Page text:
We believe that the moderation of the believer should be known of all men, that his experience and daily walk should never lead him into extremes, fanaticism, unseemly manifestations, back- biting, murmurings, but that his sober, thoughtful, balanced, mellow, forgiving, and zealous Christian experience should be one of steadfast uprightness, equilibrium, humility, self-sacrifice and Christ-likeness.
The above article of the original declaration of faith as written by Aimee Semple McPherson describes a posture she expected of the International Church of the Foursquare Gospel. While reading the writings of Martin Percy in Reasonable Radical? edited by Ian S. Markham and Joshua Daniel, I discovered a familiar tone and approach to moderation as what I have read in early Foursquare history. It is interesting to consider Percy’s background compared to Semple McPherson’s though in very different time periods. Martin Percy is the Dean of Christ’s Church University of Oxford and priest in the Anglican Church yet with an evangelical background and interest in the charismatic movement. Both Percy and Semple McPherson were formed through a myriad of religious and life shaping encounters and influences that makes the reader wonder how much these varied experiences developed their moderate or reasonable radical stance. It was through Percy’s reference to the Methodists that triggered the memory of the influence Methodism had on Semple McPherson and most likely why she added Moderation as an article of the declaration of faith.
Speaking of moderation Percy says, “I think that being a moderate is rather like being ecumenical; is not weak-willed or sloppily liberal; rather, it is about being charitable, generous and tough-minded, and committed to holding the center as a place of civil convening. In other words, this is a difficult blend to achieve.”
Percy and Semple McPherson both give liberty in the area of “ecclesial adiaphora” which Semple McPherson described as non-essentials. Both approach these as important to dialogue about, differences to lean into, and to call us to mature into seeing this as “good difference.” Percy quotes Hooker as defining this as “harmonious dissimilitude” in which we “agree to disagree, but agreeing to still walk together into (God’s) future.” Jonathan Haidt in The Righteous Mind: Why Good People Are Divided by Politics and Religion states, “Some degree of conflict among groups may even be necessary for the health and development of any society.”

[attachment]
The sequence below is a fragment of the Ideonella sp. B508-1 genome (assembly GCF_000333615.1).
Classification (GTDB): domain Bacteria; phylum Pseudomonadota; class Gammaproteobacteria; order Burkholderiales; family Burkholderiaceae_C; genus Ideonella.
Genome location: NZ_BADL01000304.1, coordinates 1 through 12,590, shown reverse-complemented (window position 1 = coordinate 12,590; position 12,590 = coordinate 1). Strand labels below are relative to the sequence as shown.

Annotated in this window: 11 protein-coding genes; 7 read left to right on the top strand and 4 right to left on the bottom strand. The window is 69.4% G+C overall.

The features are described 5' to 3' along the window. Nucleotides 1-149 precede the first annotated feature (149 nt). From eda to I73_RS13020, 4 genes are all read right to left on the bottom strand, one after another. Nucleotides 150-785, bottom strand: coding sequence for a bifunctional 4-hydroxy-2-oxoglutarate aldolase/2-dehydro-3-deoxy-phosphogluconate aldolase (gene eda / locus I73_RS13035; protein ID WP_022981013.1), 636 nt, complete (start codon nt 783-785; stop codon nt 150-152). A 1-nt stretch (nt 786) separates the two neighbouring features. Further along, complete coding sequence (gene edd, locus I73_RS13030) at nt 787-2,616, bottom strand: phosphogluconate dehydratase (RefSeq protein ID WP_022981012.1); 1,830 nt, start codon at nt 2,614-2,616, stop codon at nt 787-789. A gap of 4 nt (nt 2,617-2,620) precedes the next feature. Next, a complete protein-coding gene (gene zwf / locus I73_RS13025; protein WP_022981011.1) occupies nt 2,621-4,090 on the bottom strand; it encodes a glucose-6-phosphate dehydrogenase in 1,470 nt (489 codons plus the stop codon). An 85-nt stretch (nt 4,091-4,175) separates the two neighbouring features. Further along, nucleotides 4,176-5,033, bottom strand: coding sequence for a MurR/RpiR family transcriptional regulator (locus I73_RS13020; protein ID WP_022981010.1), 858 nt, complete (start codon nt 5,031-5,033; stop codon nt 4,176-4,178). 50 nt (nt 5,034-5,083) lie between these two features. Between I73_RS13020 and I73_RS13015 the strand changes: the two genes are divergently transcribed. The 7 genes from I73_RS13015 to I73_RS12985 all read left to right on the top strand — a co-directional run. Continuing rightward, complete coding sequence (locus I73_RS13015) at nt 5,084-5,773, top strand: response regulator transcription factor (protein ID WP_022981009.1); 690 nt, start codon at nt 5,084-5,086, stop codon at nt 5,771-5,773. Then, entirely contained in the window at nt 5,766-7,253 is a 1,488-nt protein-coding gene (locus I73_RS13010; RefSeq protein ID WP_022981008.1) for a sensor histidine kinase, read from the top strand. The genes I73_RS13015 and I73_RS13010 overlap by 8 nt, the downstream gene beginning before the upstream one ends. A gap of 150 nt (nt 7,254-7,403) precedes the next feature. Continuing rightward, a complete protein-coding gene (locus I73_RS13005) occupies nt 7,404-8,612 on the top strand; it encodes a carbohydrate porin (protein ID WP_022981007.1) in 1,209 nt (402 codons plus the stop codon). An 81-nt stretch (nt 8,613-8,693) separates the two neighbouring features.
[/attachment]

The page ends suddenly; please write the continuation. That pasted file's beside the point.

Percy uses the story of Jesus cleansing the temple to describe a moment of disjuncture, the radical part of reasonableness. “This is the key to understanding the incident: it is about breaking paradigms, and disrupting prevailing frames of reference.” Percy’s emphasis is on wisdom, knowing when mild adaptation is needed or when radical reform pursued through cool passion fueled by righteous anger is the proper action. He reminds us that Jesus’ action was premeditated in that he saw the temple and then went and made the whip before he came back and used it. He had been known as a mild and gentle teacher, but on this day he became an indignant prophet.
In these days of complexity and unrest may the Church understand the beauty of Jesus, Percy and Semple McPherson in calling us to the middle. The place of gentleness and mediation but also the platform of radical, loving, passionate truth telling. Though Percy reminds us that the middle is a difficult position to hold, may we take heart that even though he calls it a small seed so to was faith likened to a small mustard seed yet it results in the growth of a mighty tree caring for many.
Garvey Berger and Johnston describe leadership that is needed in these complex times as those that will mature into a self-transformed mind, those that “can understand and hold perspectives of multiple and opposing stakeholders at the same time, knowing that there is truth and importance even in starkly different perspectives.” Zemke urged leaders to understand that “change and dissent are very closely linked” and that “tempered radicals” are those who live in the “now and not yet” who see possibility for the future in the face of present reality.
Moderation is not a domesticated softness so we all get along. Rather, it is a place of mature people who are able to stand in the middle and help those on both sides discover the truth of the other and lead with wisdom. This is the maturity I hear Percy calling the Church to, “The call of our Christian faith is to be a people of unity, maturity, and stability. But this also incites us to be a people of fervent faith and calm temperament; a people of moderation and passionate commitment; and we are invited to be agents of its inauguration.”
 Ian S. Markham and Joshua Daniels eds., Reasonable Radical? Reading the Writings of Martyn Percy (Eugene, OR: Pickwick Publications, 2018), Kindle Loc. 8879.
 Ibid., Kindle Loc. 8798.
 Jonathan Haidt, The Righeous Mind: Why Good People Are Divided by Politics and Religion (New York: Pantheon Books, 2012), Kindle Loc. 78.
 Ibid., Kindle Loc. 8828.
 Matthew 13:31-32 NIV
 Jennifer Garvey Berger and Keith Johnston, Simple Habits for Complex Times: Powerful Practices for Leaders (Stanford CA: Stanford University Press, 2015), 181.
 Diane Zemke, Being SMART about Congregational Change (self-published, 2014), Kindle Loc. 1742.
 Markham and Daniels, eds., Kindle Loc. 8897